Anna is an Airforce engineer-turned-community-development worker, wife to one sky-bound pilot, and mum to three children, who, through no plan of her own, has found herself home-schooling (eek!), working and sharing life in a remote indigenous community in North East Arnhem Land, Australia.
Anna Walmsley reflects on her time living and working among the Yolgnu people in the remote community of Raminging in Arnhem land.
Life out here is a lot of hard, interspersed with intense and wonderful moments, and many people ask me… why on earth would you live there?
In the beginning, this question was a difficult one to answer. The flights we provide (as part of MAF) give much needed access to services for the outstations, as well as making the work of many government and non-government agencies possible. But the flying here is neither as dramatic or obvious a humanitarian service as that of other MAF operations worldwide. There are also other carriers here — although many do not last much past 5 years — and Arnhem Land is supported by the excellent services of a developed nation — albeit few that are culturally appropriate. Health, policing, welfare are all available. So why? Why come here?
The longer we stay, however, the clearer it becomes. So in answering this question, I would like to introduce you to my friend and yapa (sister) Gadiki.
Gadiki is a single Mum to a beautiful 10 year old girl, Vashti (Wamutjan). She is a strong, capable woman with a strong faith who takes it one step further by choosing to be a key actor in the Ramingining church and community. I (Anna) first met Gadiki at an evening service where she walked up to me and told me she needed someone to help her with her Nungalinya (Bible college) homework, and she had had a dream where God had told her I was the person to ask. I said she was welcome to come around any time, and she promptly did.
Since then we have shared many things including our love of gospel dancing (I can’t see anyone who couldn’t enjoy this!!). I have shared my Internet, my administration skills, my cooking, my help and my knowledge of all things balanda (western culture). She has shared her hunting skills, her love of her culture, her child-minding skills, her energy, and her dance routines. We have shared our lives and our faith, learning and growing together. She has been incredibly open to me about her struggles and willing to sit and answer my many deep and possibly prying questions about Yolngu ways of doing things. But life for Gadiki is not easy.
Overcrowded housing, chronic disease, malnutrition, substance abuse, early death, domestic violence, and suicide: these are not just headlines, they are the daily reality for many here. But while this reads like a situation to be found in a less developed country, we do not live in a place of absolute poverty. People do not go hungry here for a lack of money or food. No, what exists here is a different type of poverty.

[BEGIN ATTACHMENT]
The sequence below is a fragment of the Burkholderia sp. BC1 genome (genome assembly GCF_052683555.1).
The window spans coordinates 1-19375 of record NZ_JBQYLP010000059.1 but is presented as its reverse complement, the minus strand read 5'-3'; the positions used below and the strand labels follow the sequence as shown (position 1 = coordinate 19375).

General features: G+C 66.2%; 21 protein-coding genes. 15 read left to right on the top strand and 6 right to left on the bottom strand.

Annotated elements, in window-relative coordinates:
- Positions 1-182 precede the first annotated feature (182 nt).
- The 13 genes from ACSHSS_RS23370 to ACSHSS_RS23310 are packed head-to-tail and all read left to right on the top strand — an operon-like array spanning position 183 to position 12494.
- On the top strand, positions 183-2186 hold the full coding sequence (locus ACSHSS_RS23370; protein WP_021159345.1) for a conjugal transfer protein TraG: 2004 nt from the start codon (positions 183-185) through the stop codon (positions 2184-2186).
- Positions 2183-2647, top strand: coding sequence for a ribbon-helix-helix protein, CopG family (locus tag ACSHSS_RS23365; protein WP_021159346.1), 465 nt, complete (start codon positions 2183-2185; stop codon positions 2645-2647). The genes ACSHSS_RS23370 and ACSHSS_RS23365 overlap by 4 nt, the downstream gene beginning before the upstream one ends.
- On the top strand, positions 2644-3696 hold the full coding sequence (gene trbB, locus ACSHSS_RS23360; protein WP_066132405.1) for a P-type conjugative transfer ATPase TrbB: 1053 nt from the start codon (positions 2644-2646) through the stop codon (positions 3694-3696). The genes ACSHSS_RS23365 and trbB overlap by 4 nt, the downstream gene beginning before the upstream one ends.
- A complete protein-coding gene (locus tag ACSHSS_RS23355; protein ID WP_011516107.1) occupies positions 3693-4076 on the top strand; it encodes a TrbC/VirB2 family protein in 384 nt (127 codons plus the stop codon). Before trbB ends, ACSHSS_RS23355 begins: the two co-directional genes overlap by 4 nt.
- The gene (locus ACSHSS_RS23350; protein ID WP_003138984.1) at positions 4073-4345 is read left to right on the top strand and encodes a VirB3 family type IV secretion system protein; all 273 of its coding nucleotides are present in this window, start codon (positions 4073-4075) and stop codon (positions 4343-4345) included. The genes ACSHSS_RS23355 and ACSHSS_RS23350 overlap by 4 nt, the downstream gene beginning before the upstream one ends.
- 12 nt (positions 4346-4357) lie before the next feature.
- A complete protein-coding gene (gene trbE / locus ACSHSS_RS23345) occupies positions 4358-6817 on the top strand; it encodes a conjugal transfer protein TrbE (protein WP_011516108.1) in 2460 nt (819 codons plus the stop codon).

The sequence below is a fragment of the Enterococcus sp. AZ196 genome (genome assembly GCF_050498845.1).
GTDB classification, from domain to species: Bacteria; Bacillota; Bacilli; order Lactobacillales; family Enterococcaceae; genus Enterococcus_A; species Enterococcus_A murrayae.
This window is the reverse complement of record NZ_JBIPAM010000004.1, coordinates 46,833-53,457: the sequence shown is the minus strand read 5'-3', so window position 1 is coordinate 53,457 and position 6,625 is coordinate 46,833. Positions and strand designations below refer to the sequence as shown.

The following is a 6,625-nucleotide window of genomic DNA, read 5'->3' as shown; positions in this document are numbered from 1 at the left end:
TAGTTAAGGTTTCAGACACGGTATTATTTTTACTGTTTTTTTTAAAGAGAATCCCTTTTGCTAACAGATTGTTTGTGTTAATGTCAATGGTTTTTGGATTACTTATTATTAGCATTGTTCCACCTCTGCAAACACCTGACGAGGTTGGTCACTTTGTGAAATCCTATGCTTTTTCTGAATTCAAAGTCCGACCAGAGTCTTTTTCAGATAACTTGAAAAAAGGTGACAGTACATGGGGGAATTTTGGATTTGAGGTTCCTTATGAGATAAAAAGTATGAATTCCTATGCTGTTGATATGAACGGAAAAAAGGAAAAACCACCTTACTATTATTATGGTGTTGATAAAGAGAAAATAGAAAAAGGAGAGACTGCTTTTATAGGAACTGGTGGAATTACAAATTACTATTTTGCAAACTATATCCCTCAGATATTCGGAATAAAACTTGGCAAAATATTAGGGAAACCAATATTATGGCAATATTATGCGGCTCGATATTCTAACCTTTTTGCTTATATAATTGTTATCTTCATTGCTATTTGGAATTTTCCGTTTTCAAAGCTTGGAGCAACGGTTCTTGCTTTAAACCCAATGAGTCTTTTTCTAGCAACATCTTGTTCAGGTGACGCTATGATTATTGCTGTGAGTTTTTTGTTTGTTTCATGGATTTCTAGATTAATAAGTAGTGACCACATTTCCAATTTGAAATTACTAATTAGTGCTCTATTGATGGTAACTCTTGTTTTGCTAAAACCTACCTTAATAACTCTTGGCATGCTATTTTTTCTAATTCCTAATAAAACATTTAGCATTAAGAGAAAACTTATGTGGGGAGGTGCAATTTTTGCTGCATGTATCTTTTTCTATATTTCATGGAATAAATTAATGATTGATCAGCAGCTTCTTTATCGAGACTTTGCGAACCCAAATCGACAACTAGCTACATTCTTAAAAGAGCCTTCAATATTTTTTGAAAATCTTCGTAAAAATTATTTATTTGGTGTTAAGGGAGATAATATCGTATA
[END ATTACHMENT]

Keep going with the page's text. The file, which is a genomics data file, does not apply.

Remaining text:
The clash of ‘white’ on ‘black’ has lead to today’s Yolngu living in an almost no-man’s-land of grey. No longer is Yolngu Rom the only law governing the land. Every day they must interact with a completely foreign and mostly unforgiving system that presents obstacle after obstacle in the path of many leading the life of their choosing. The result has been that, out of frustration, confusion, or shame, many give up. “Want a job? Great, can you tell me your tax file number?” What’s that???; “Want a tax file number? No worries we need a birth certificate. What? You don’t have one?”; “Feeling sick and need help? Here is top-rate care but NONE of it is in your language.”; “What about food. Are you hungry? Sure, there is a shop. But with a myriad of food that is either not good for you or you don’t know how to cook.”
Feel a bit overwhelmed? I know I do, and this is their reality day in and day out.
So why are we here? For people like Gadiki. Like all Ramingining families, she ‘lives‘ in a 3 bedroom house with up to 16 other people in it. She recently built herself her own tin house with no air conditioning or front door to give her and her daughter space. She has struggled with feelings of desperation, continual humbug by people wanting anything and everything she has (food, money, clothes), violence, illness and death.
Despite this all, she has hope and hungers for her children, her family, her people to be strong in the future, and she works tirelessly to make this happen.
Life for Gadiki is not easy, and hers is a story echoed throughout Ramingining and Arnhem Land; but unlike many, she chooses to strive for change. It is people like her that present the glimmers of hope for the Yolngu to stand up into the future. But these few need people to help provide a bridge to the unknown balanda world… and it is here we find ourselves.
We are doing nothing more than offering friendship, the knowledge of our way of life that we take for granted, and our support when the burden of life here gets too heavy — a proverbial wind break to the small sparks of Arnhem Land, which will hopefully one day set the whole place ablaze with a strong people restored.